Just when it looked as if things couldn’t get any worse for the Minnesota Vikings, it appears there may be something of a mutiny in the locker room.

After the Vikings dropped a 38-25 decision to the Green Bay Packers — ending their remote playoff hopes — cornerback Xavier Rhodes confessed to reporters that he and his fellow defensive backs decided to eschew Coach Mike Zimmer’s game plan to have Rhodes shadow Packers wide receiver Jordy Nelson in the first half, choosing instead to do it their own way. Later, it turned out that it was blown out of proportion.

ESPN reported that the DBs freelanced only on the first series of downs when Terence Newman covered Nelson. After Zimmer spoke to them, coverage was back to normal. Nelson had seven catches for 145 yards and two touchdowns in that first half, as the Packers cruised to a 28-13 lead.

“We felt as a team, as players, we came together and we felt like we’d never done that when we played against the Packers. Us as DBs felt like we could handle him,” said Rhodes after the game, per the StarTribune. “That’s how we felt as DBs that we could stay on our side and cover him. In the beginning, we’d always played against them and played our sides, we never followed, so that’s what we felt as DBs. That’s what we went with.”

In the second half, Rhodes stayed with Nelson, who ended up with two catches for nine yards.

“That’s what he was supposed to do the whole game,” Zimmer said of Rhodes, adding that he realized something was off when Newman approached him on the sideline asking to have a run at Nelson. “I said, ‘Do what you’re supposed to do.’ ”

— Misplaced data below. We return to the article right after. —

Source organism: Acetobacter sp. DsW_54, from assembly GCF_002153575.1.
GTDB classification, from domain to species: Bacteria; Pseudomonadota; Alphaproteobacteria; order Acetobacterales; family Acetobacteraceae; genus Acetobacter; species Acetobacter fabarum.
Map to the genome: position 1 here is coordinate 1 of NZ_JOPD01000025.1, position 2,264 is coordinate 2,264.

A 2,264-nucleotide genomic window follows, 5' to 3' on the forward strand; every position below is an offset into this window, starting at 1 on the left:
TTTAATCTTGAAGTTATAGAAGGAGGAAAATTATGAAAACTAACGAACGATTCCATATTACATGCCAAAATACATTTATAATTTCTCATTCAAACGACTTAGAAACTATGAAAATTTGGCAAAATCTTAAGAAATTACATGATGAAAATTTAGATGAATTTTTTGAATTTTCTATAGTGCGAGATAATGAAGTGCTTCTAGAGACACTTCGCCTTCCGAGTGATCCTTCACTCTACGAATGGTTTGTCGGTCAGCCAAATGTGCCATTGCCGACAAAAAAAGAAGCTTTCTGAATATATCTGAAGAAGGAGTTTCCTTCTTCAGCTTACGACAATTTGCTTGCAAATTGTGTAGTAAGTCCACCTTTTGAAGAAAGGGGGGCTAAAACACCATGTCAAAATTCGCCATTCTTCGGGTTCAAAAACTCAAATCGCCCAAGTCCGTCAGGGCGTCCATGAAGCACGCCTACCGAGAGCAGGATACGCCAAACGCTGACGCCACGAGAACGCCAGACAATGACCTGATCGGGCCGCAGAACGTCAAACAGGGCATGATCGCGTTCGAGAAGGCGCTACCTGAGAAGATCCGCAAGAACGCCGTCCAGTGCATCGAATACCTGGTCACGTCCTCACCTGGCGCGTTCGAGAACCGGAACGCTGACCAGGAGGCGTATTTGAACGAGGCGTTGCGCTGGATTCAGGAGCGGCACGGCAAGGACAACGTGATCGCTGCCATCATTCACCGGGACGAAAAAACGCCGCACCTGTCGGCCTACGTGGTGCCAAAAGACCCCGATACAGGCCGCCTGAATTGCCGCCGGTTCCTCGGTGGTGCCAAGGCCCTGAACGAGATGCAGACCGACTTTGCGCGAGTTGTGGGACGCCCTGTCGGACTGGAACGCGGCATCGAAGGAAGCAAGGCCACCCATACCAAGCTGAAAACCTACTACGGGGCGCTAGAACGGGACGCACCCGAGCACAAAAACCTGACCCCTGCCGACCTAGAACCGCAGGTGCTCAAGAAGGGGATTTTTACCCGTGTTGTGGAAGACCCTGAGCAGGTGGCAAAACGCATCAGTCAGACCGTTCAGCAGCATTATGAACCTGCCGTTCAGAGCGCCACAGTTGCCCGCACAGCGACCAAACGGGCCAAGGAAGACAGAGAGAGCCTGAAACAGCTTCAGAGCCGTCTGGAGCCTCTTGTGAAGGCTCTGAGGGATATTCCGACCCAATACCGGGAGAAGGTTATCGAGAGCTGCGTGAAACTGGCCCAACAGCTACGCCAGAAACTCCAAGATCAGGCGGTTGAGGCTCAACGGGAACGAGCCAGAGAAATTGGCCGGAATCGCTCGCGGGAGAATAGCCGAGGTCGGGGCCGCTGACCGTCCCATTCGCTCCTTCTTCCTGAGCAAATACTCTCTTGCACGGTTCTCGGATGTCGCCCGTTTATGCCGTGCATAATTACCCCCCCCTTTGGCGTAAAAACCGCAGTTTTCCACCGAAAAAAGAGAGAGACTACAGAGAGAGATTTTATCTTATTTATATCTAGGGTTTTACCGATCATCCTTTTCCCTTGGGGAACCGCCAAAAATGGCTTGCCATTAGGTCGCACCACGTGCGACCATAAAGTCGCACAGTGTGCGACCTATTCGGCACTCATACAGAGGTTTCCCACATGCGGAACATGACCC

An unnamed Vikings source told ESPN that Zimmer did not put a timeline on the situation as he spoke with reporters, leading to it being “blown out of proportion.”

Newman clammed up after the game, telling reporters, “I have no idea,” when asked about the players’ decision.

It’s just another link in the chain for this year’s Vikings, who were stranded for nearly five hours Saturday night when their team charter skidded off the runway at Appleton (Wis.) International Airport. The team has also seen a cavalcade of injuries to everyone from quarterback Teddy Bridgewater to star running back Adrian Peterson to even Zimmer derail a season that began with a 5-0 start but has since crashed to a 7-8 record headed into Week 17.

Zimmer himself has not been immune. He missed a game after suffering a detached retina and his offensive coordinator, Norv Turner, resigned midseason. As Jim Souhan of the StarTribune points out, his “perceived strengths are taking a beating. In a crucial six-day stretch, his team gave up 72 points, lost two must-win games and displayed a lack of respect for his leadership.” Souhan adds, “Not long ago you would have named Turner, Rhodes and Newman among Zimmer’s most important professional relationships. Now one is gone and two appear willing to defy him.”

Zimmer saved the harshest criticism Saturday evening for himself.

“I need to do a better job. I haven’t done a good enough job this year,” he said. “After the season, I’m going to sit down and evaluate everything, not just the players and not just the evaluations that we do on players, but everything — myself included.”